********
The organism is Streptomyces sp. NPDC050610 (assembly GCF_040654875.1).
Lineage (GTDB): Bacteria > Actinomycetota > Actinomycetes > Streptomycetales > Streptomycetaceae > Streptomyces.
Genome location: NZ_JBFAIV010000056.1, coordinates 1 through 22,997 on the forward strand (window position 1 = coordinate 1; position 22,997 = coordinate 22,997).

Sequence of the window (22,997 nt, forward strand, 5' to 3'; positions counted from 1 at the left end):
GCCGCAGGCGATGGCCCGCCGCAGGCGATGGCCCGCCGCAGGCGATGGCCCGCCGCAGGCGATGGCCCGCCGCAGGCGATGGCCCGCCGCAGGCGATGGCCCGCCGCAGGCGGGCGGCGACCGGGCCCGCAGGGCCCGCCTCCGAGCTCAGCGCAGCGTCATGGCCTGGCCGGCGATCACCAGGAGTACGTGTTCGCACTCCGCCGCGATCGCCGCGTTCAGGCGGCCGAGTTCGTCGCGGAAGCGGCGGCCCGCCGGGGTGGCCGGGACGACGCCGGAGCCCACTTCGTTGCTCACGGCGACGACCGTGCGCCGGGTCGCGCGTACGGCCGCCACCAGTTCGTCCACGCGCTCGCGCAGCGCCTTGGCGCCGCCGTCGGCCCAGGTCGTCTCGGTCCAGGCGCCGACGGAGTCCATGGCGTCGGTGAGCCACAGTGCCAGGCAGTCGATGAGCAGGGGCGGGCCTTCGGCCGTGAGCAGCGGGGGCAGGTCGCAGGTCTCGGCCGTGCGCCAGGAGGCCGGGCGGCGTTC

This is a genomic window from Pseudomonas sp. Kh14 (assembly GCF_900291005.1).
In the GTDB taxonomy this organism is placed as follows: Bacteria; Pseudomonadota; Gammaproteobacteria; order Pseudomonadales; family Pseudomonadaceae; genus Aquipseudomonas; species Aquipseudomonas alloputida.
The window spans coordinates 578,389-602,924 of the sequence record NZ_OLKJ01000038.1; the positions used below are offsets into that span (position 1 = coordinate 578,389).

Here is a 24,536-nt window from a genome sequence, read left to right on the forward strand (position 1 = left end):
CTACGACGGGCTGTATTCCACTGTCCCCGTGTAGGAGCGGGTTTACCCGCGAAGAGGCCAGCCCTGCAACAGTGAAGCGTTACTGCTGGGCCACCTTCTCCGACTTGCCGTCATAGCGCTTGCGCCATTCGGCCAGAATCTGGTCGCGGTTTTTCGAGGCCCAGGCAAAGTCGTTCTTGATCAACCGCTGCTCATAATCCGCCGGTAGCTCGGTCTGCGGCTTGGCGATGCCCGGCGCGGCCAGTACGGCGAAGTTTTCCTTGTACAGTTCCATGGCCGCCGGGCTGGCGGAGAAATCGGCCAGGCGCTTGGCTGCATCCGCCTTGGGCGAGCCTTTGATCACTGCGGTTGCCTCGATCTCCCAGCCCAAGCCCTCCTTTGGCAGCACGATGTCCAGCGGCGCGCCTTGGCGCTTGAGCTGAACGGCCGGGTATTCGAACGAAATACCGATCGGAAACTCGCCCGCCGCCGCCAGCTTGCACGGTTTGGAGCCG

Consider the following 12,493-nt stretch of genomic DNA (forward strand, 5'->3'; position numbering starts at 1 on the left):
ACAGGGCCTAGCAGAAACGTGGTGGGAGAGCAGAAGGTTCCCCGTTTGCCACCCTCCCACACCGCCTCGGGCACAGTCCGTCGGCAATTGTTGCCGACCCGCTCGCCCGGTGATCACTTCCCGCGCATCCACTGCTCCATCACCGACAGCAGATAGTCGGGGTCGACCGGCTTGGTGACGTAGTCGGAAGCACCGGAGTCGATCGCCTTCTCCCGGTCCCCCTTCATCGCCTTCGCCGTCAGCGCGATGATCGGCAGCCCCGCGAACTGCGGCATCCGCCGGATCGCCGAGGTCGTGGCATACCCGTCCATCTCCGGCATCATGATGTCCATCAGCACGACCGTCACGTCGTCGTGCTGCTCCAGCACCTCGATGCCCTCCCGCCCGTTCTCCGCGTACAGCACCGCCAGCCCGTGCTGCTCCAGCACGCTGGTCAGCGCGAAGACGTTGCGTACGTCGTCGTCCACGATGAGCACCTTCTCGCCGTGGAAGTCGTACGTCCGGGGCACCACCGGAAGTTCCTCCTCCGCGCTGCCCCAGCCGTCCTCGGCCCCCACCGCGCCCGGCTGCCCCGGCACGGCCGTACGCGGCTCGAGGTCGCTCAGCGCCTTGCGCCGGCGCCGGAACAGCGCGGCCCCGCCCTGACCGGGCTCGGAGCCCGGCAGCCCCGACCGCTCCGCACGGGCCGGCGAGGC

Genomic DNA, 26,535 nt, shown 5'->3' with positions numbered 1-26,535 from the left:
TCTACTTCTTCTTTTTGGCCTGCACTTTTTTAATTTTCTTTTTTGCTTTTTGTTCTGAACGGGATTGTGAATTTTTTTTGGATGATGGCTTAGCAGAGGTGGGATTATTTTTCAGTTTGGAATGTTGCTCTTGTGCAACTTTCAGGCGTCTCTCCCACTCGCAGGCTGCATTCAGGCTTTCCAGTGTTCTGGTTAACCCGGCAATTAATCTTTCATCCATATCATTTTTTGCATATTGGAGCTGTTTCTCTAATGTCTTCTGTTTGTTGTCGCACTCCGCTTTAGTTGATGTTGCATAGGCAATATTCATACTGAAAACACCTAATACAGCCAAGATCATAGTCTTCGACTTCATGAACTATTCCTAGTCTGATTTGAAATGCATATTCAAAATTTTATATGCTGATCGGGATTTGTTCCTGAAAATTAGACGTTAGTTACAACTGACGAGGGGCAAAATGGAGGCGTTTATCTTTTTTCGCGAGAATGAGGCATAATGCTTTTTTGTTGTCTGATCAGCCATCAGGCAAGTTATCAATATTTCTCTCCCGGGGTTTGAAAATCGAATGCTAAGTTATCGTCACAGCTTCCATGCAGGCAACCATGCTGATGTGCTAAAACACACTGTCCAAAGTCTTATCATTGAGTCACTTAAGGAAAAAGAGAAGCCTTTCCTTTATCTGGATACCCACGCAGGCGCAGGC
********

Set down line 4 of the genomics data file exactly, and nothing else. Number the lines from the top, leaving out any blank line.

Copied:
Sequence of the window (22,997 nt, forward strand, 5' to 3'; positions counted from 1 at the left end):